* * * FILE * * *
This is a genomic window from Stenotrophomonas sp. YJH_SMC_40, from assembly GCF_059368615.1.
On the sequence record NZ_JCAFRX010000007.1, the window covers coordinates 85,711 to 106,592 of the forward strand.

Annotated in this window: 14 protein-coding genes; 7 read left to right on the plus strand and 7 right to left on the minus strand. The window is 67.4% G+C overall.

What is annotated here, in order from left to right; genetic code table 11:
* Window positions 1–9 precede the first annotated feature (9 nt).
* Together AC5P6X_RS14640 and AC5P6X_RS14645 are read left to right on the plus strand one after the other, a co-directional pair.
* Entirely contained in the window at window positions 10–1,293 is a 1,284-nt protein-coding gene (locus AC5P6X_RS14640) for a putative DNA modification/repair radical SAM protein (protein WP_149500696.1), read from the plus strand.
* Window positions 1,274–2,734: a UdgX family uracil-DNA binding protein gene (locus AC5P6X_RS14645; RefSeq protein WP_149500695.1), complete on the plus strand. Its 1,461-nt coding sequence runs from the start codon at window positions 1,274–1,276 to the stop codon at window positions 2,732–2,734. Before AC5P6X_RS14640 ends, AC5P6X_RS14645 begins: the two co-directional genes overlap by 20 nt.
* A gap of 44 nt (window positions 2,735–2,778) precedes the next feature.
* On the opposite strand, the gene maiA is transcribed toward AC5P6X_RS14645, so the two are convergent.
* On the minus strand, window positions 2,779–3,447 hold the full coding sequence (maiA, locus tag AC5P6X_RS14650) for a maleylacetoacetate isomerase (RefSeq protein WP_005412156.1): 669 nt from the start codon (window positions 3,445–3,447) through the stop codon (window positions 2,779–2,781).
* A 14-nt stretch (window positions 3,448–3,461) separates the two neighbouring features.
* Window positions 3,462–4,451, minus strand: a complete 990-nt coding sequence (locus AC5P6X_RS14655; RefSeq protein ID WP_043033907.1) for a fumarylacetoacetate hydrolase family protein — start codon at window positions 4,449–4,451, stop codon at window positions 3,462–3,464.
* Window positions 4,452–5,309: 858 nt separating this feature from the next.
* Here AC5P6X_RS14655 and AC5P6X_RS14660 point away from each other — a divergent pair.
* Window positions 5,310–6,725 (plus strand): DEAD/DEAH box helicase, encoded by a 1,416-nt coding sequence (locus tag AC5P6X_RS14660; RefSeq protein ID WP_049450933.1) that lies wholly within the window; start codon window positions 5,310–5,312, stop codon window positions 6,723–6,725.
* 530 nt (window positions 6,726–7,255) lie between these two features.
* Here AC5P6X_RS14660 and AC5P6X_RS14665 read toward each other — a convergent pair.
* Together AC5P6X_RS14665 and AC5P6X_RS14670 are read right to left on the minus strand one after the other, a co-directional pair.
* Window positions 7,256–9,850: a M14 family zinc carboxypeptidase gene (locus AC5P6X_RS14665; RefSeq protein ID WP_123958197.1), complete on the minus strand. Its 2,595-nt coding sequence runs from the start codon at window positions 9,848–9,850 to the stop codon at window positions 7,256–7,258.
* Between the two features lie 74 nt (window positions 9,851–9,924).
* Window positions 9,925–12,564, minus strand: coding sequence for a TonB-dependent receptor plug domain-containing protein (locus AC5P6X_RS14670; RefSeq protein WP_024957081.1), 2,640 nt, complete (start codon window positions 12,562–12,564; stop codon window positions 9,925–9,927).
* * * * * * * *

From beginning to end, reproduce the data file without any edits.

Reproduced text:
This is a genomic window from Stenotrophomonas sp. YJH_SMC_40, from assembly GCF_059368615.1.
On the sequence record NZ_JCAFRX010000007.1, the window covers coordinates 85,711 to 106,592 of the forward strand.

Annotated in this window: 14 protein-coding genes; 7 read left to right on the plus strand and 7 right to left on the minus strand. The window is 67.4% G+C overall.

What is annotated here, in order from left to right; genetic code table 11:
* Window positions 1–9 precede the first annotated feature (9 nt).
* Together AC5P6X_RS14640 and AC5P6X_RS14645 are read left to right on the plus strand one after the other, a co-directional pair.
* Entirely contained in the window at window positions 10–1,293 is a 1,284-nt protein-coding gene (locus AC5P6X_RS14640) for a putative DNA modification/repair radical SAM protein (protein WP_149500696.1), read from the plus strand.
* Window positions 1,274–2,734: a UdgX family uracil-DNA binding protein gene (locus AC5P6X_RS14645; RefSeq protein WP_149500695.1), complete on the plus strand. Its 1,461-nt coding sequence runs from the start codon at window positions 1,274–1,276 to the stop codon at window positions 2,732–2,734. Before AC5P6X_RS14640 ends, AC5P6X_RS14645 begins: the two co-directional genes overlap by 20 nt.
* A gap of 44 nt (window positions 2,735–2,778) precedes the next feature.
* On the opposite strand, the gene maiA is transcribed toward AC5P6X_RS14645, so the two are convergent.
* On the minus strand, window positions 2,779–3,447 hold the full coding sequence (maiA, locus tag AC5P6X_RS14650) for a maleylacetoacetate isomerase (RefSeq protein WP_005412156.1): 669 nt from the start codon (window positions 3,445–3,447) through the stop codon (window positions 2,779–2,781).
* A 14-nt stretch (window positions 3,448–3,461) separates the two neighbouring features.
* Window positions 3,462–4,451, minus strand: a complete 990-nt coding sequence (locus AC5P6X_RS14655; RefSeq protein ID WP_043033907.1) for a fumarylacetoacetate hydrolase family protein — start codon at window positions 4,449–4,451, stop codon at window positions 3,462–3,464.
* Window positions 4,452–5,309: 858 nt separating this feature from the next.
* Here AC5P6X_RS14655 and AC5P6X_RS14660 point away from each other — a divergent pair.
* Window positions 5,310–6,725 (plus strand): DEAD/DEAH box helicase, encoded by a 1,416-nt coding sequence (locus tag AC5P6X_RS14660; RefSeq protein ID WP_049450933.1) that lies wholly within the window; start codon window positions 5,310–5,312, stop codon window positions 6,723–6,725.
* 530 nt (window positions 6,726–7,255) lie between these two features.
* Here AC5P6X_RS14660 and AC5P6X_RS14665 read toward each other — a convergent pair.
* Together AC5P6X_RS14665 and AC5P6X_RS14670 are read right to left on the minus strand one after the other, a co-directional pair.
* Window positions 7,256–9,850: a M14 family zinc carboxypeptidase gene (locus AC5P6X_RS14665; RefSeq protein ID WP_123958197.1), complete on the minus strand. Its 2,595-nt coding sequence runs from the start codon at window positions 9,848–9,850 to the stop codon at window positions 7,256–7,258.
* Between the two features lie 74 nt (window positions 9,851–9,924).
* Window positions 9,925–12,564, minus strand: coding sequence for a TonB-dependent receptor plug domain-containing protein (locus AC5P6X_RS14670; RefSeq protein WP_024957081.1), 2,640 nt, complete (start codon window positions 12,562–12,564; stop codon window positions 9,925–9,927).